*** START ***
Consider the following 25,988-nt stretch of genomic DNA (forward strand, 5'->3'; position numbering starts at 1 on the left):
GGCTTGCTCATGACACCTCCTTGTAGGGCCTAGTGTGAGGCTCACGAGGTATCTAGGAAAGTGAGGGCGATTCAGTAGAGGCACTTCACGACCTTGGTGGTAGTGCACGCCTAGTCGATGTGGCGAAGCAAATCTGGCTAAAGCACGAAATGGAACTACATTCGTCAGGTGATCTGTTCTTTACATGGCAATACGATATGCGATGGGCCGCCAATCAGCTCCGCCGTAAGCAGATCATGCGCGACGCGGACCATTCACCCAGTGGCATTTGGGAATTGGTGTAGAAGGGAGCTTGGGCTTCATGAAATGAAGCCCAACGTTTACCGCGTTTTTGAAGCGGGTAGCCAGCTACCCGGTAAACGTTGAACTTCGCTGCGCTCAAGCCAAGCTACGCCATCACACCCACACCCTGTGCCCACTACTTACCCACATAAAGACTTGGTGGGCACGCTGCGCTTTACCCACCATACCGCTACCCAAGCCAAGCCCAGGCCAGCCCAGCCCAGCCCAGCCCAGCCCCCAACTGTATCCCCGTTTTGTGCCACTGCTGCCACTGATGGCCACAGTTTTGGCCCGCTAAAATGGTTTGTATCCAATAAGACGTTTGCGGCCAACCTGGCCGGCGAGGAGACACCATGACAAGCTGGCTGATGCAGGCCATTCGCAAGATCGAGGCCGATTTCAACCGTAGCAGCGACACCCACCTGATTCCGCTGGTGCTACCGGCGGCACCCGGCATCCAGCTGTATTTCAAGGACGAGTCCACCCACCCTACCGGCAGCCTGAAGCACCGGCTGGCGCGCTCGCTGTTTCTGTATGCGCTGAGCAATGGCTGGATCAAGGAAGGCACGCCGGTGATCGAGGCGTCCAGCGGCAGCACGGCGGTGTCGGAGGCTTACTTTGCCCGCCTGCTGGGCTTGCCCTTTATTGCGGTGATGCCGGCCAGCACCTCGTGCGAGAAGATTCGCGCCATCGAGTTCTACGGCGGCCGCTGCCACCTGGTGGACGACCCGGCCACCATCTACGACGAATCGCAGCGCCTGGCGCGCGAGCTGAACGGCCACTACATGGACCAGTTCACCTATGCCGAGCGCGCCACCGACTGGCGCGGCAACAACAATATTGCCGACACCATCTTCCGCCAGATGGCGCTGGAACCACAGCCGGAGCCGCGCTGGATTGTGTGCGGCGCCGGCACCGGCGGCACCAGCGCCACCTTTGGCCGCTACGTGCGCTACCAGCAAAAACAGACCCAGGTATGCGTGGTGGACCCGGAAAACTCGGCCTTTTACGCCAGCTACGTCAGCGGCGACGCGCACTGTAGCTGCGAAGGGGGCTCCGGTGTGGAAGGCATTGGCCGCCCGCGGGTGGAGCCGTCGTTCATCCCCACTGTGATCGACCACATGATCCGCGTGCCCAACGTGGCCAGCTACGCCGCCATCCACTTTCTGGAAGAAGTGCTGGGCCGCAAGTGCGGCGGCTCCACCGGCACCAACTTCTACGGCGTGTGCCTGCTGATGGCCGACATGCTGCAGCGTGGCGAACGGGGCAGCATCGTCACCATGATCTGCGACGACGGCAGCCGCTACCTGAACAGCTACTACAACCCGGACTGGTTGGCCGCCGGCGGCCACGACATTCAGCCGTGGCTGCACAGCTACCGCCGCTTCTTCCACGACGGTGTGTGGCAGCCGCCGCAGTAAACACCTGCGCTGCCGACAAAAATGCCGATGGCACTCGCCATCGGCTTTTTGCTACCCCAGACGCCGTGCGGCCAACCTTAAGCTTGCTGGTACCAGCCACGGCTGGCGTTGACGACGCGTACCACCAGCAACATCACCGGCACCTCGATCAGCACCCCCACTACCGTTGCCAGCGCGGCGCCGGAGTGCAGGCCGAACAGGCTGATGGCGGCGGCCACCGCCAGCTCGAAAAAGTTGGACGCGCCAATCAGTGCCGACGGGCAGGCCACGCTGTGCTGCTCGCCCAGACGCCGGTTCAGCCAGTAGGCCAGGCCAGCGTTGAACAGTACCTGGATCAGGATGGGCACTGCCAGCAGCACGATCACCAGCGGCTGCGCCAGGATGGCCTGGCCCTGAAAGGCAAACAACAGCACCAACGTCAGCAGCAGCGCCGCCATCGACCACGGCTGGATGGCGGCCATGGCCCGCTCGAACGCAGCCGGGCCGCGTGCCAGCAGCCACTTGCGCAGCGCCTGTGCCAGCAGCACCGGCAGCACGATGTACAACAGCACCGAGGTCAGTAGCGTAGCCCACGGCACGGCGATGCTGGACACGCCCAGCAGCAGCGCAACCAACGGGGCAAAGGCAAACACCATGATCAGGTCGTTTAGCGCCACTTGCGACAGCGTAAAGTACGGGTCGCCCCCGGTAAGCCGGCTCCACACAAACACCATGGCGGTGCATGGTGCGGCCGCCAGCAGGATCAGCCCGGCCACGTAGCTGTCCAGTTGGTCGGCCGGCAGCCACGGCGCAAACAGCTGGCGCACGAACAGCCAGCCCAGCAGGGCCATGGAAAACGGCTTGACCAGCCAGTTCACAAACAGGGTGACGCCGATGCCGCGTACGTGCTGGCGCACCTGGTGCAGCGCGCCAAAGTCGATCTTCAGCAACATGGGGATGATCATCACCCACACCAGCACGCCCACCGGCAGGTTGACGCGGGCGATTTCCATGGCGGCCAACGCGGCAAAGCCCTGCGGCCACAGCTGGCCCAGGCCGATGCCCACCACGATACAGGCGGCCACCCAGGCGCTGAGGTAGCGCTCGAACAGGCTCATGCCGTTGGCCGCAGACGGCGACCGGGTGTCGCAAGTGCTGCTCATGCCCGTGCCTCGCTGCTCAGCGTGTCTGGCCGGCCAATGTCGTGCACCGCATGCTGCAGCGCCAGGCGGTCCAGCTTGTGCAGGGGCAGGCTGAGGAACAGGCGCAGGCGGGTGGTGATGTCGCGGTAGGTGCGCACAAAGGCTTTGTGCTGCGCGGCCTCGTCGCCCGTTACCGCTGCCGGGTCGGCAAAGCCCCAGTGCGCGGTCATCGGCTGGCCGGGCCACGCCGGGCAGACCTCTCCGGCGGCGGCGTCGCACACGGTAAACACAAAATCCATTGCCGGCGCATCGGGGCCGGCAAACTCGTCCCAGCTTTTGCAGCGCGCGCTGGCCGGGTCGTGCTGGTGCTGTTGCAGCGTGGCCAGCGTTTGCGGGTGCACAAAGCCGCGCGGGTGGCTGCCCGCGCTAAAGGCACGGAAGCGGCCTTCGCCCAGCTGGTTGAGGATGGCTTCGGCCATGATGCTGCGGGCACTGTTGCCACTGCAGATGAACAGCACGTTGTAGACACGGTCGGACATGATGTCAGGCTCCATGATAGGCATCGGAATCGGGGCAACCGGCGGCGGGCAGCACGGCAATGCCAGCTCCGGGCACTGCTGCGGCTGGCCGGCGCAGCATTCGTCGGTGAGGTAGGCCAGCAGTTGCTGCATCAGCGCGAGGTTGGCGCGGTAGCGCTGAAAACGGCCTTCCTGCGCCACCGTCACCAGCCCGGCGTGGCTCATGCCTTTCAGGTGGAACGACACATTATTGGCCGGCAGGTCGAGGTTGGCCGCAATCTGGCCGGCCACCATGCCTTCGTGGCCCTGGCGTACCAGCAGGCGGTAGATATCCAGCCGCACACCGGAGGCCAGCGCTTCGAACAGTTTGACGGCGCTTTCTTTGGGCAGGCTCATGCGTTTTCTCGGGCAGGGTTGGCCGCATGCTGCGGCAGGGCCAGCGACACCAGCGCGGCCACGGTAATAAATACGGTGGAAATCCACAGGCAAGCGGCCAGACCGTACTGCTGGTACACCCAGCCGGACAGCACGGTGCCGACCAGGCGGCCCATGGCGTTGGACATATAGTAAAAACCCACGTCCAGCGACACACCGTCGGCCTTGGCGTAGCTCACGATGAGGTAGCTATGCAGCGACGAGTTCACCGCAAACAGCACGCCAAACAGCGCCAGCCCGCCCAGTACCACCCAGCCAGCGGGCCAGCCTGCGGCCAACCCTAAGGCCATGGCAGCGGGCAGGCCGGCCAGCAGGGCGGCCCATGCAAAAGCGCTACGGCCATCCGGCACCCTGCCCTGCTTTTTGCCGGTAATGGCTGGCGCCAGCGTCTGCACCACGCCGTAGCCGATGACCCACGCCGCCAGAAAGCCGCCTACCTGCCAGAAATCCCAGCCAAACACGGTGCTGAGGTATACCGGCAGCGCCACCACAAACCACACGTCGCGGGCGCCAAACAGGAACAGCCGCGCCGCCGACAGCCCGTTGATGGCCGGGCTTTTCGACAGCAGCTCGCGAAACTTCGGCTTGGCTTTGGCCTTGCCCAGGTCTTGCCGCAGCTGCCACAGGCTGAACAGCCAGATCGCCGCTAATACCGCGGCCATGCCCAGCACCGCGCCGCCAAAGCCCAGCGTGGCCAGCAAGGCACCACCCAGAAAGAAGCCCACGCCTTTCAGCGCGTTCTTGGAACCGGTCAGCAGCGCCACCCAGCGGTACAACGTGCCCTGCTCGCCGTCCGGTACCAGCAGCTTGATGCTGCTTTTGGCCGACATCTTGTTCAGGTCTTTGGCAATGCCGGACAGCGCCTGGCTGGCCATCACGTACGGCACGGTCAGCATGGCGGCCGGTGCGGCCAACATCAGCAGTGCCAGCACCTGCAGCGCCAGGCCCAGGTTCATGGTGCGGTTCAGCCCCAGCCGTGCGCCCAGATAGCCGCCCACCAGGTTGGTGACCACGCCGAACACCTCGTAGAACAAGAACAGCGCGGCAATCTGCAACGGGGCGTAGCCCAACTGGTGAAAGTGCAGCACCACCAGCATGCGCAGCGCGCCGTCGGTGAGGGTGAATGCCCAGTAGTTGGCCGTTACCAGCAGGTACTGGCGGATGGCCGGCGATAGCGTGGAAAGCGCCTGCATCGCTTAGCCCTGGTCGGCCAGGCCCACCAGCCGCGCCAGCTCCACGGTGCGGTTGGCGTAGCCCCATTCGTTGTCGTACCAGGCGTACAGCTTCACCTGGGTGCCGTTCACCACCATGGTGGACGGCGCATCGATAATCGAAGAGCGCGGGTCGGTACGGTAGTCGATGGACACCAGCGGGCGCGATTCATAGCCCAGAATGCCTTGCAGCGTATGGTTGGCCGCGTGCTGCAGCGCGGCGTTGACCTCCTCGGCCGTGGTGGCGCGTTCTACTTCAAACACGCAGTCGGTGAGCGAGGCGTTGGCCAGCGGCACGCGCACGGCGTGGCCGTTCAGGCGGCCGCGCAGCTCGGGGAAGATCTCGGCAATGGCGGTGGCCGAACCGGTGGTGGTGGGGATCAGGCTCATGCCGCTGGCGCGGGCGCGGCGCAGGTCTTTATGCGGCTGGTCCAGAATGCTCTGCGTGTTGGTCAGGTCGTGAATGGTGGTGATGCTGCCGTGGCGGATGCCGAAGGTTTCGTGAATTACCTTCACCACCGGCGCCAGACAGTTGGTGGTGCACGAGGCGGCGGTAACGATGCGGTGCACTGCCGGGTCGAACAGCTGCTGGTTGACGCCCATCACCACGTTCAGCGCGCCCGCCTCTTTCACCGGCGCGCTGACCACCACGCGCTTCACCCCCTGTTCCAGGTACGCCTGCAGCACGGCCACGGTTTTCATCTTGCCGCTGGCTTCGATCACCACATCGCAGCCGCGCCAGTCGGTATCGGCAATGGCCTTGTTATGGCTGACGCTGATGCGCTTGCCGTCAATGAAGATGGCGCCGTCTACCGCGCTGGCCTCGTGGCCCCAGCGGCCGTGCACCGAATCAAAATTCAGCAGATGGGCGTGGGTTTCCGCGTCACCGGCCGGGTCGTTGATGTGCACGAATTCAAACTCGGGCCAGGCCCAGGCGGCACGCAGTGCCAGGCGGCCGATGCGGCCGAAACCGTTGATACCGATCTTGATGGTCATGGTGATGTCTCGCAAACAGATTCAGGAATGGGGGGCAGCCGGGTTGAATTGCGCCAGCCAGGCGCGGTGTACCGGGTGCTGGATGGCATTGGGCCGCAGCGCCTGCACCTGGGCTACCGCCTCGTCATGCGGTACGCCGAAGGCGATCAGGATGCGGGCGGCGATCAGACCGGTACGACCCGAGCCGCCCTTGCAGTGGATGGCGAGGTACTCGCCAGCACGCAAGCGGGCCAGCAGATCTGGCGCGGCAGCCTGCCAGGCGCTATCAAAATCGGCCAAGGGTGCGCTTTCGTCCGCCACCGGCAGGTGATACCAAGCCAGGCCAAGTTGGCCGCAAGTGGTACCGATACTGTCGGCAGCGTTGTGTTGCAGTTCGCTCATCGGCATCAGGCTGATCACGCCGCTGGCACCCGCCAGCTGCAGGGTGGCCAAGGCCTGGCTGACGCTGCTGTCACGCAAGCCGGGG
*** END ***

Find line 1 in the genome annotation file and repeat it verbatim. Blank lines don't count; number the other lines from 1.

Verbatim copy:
Consider the following 25,988-nt stretch of genomic DNA (forward strand, 5'->3'; position numbering starts at 1 on the left):